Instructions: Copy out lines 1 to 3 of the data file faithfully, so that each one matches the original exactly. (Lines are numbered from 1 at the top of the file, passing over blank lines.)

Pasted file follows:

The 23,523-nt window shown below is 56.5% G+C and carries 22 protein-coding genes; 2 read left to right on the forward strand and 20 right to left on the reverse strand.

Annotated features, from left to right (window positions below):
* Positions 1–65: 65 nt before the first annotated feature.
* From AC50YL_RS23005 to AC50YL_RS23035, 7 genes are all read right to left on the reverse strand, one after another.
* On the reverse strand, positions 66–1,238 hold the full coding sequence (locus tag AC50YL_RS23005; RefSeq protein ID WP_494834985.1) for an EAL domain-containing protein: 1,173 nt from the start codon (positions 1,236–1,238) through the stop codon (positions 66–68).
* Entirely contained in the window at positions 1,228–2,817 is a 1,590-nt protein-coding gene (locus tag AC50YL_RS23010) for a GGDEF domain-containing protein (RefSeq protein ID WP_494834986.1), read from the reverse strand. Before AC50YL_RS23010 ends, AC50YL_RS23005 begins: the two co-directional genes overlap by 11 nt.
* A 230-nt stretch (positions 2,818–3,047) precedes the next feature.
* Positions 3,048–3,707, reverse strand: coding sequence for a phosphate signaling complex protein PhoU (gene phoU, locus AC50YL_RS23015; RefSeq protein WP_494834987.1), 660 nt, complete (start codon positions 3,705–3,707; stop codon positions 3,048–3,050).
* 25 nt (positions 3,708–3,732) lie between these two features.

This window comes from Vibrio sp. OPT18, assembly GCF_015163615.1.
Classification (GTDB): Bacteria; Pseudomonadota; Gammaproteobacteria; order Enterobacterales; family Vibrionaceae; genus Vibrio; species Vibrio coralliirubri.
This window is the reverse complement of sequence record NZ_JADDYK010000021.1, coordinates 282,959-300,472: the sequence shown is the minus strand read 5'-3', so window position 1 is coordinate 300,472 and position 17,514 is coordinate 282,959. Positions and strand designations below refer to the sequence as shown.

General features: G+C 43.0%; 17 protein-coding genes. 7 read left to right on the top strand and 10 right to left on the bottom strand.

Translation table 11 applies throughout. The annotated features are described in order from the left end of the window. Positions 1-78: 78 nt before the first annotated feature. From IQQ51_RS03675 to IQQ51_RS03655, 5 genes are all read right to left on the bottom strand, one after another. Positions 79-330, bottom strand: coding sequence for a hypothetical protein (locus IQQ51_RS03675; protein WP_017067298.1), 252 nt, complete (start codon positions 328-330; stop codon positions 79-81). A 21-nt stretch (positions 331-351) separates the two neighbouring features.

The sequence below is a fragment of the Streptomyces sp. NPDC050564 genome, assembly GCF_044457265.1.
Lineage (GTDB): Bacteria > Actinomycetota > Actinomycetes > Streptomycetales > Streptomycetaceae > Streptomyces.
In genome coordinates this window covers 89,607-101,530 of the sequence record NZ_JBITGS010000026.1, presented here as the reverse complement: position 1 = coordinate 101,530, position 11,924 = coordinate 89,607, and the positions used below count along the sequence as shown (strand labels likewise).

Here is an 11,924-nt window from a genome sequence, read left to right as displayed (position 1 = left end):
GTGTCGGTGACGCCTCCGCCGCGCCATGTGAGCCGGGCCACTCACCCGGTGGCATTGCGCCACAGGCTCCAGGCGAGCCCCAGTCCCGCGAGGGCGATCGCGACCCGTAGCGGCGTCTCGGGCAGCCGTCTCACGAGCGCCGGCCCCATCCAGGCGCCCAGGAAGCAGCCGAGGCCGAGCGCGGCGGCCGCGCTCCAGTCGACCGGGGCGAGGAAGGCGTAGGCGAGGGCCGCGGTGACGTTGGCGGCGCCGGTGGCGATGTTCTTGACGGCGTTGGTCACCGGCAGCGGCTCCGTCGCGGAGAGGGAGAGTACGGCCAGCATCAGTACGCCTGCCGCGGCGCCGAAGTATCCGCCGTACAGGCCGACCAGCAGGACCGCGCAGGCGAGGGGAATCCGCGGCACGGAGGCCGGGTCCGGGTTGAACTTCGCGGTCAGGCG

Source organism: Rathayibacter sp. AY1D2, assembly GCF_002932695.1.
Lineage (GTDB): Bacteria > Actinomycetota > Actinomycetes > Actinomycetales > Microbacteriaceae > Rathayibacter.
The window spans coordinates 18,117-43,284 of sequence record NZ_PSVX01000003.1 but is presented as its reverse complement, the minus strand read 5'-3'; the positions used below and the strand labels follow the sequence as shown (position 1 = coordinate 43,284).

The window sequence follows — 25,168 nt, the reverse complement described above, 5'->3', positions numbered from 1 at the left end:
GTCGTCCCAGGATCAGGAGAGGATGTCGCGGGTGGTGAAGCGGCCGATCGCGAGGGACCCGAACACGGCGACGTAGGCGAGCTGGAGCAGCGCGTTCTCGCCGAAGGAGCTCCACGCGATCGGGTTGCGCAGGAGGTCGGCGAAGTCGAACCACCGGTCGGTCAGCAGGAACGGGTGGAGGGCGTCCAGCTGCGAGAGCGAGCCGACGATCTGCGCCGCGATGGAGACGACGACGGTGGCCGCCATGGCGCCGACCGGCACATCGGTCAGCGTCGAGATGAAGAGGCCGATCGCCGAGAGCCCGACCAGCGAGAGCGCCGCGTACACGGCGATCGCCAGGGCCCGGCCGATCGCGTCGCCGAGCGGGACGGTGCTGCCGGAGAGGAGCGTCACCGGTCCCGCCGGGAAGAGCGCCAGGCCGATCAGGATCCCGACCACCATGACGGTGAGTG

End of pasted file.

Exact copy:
The 23,523-nt window shown below is 56.5% G+C and carries 22 protein-coding genes; 2 read left to right on the forward strand and 20 right to left on the reverse strand.

Annotated features, from left to right (window positions below):
* Positions 1–65: 65 nt before the first annotated feature.